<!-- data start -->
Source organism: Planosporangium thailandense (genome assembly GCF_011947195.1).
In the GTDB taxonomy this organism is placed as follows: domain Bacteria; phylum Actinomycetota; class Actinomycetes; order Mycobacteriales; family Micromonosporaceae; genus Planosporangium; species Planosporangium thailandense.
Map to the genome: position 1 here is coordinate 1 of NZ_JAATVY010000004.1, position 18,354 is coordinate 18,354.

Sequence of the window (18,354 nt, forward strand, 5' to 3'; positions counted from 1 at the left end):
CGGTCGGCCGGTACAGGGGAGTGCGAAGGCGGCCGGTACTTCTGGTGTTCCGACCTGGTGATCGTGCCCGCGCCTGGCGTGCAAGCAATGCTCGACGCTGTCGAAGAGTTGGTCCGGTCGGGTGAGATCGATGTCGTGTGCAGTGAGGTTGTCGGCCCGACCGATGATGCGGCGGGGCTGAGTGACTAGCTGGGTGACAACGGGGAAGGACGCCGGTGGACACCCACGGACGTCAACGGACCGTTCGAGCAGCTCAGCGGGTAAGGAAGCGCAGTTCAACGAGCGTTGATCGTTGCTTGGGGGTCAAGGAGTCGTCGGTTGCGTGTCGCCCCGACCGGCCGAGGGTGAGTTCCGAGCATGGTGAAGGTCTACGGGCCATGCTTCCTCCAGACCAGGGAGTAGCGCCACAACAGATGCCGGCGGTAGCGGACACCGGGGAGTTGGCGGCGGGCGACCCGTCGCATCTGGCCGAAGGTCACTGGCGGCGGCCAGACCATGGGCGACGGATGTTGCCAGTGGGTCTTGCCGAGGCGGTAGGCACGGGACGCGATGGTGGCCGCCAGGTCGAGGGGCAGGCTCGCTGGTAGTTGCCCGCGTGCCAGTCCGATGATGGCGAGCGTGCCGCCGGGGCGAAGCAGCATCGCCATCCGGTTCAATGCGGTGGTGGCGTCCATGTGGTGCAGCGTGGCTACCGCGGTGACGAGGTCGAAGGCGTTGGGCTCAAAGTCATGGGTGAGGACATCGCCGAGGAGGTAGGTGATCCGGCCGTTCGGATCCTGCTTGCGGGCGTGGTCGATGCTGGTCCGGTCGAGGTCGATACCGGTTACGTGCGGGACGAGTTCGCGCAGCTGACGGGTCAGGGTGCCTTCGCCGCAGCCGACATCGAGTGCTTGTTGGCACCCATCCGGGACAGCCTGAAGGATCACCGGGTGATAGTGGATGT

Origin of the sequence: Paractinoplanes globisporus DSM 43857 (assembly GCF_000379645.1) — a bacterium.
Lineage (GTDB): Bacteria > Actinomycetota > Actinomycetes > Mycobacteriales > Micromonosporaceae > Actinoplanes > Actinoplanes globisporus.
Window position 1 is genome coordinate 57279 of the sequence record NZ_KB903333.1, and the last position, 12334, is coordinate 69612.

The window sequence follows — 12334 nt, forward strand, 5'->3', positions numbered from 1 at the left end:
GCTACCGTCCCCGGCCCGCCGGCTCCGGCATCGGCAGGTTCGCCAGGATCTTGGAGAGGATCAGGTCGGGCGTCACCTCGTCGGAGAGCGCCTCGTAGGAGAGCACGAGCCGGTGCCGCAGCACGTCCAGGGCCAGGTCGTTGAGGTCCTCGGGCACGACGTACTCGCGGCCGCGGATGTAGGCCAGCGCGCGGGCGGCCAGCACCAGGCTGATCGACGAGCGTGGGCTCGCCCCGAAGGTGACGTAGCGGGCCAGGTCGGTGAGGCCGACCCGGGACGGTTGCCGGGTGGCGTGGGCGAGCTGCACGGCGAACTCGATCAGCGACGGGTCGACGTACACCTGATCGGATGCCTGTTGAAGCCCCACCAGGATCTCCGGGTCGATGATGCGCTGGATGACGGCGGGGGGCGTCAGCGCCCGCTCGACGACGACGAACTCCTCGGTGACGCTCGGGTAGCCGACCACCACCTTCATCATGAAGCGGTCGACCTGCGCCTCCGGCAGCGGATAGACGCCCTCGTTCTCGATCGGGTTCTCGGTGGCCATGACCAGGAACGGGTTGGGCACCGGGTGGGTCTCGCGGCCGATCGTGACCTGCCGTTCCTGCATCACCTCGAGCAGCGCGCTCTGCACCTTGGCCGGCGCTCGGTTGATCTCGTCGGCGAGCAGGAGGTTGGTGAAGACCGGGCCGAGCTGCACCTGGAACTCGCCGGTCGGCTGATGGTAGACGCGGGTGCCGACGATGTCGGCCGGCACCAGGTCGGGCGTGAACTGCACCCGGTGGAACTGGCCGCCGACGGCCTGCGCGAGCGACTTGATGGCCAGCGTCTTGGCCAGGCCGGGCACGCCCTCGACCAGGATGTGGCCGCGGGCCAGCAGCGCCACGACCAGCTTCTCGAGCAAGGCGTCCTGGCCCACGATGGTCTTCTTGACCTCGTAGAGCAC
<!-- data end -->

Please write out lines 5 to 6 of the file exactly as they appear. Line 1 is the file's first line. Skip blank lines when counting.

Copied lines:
CGGTCGGCCGGTACAGGGGAGTGCGAAGGCGGCCGGTACTTCTGGTGTTCCGACCTGGTGATCGTGCCCGCGCCTGGCGTGCAAGCAATGCTCGACGCTGTCGAAGAGTTGGTCCGGTCGGGTGAGATCGATGTCGTGTGCAGTGAGGTTGTCGGCCCGACCGATGATGCGGCGGGGCTGAGTGACTAGCTGGGTGACAACGGGGAAGGACGCCGGTGGACACCCACGGACGTCAACGGACCGTTCGAGCAGCTCAGCGGGTAAGGAAGCGCAGTTCAACGAGCGTTGATCGTTGCTTGGGGGTCAAGGAGTCGTCGGTTGCGTGTCGCCCCGACCGGCCGAGGGTGAGTTCCGAGCATGGTGAAGGTCTACGGGCCATGCTTCCTCCAGACCAGGGAGTAGCGCCACAACAGATGCCGGCGGTAGCGGACACCGGGGAGTTGGCGGCGGGCGACCCGTCGCATCTGGCCGAAGGTCACTGGCGGCGGCCAGACCATGGGCGACGGATGTTGCCAGTGGGTCTTGCCGAGGCGGTAGGCACGGGACGCGATGGTGGCCGCCAGGTCGAGGGGCAGGCTCGCTGGTAGTTGCCCGCGTGCCAGTCCGATGATGGCGAGCGTGCCGCCGGGGCGAAGCAGCATCGCCATCCGGTTCAATGCGGTGGTGGCGTCCATGTGGTGCAGCGTGGCTACCGCGGTGACGAGGTCGAAGGCGTTGGGCTCAAAGTCATGGGTGAGGACATCGCCGAGGAGGTAGGTGATCCGGCCGTTCGGATCCTGCTTGCGGGCGTGGTCGATGCTGGTCCGGTCGAGGTCGATACCGGTTACGTGCGGGACGAGTTCGCGCAGCTGACGGGTCAGGGTGCCTTCGCCGCAGCCGACATCGAGTGCTTGTTGGCACCCATCCGGGACAGCCTGAAGGATCACCGGGTGATAGTGGATGT

Origin of the sequence: Paractinoplanes globisporus DSM 43857 (assembly GCF_000379645.1) — a bacterium.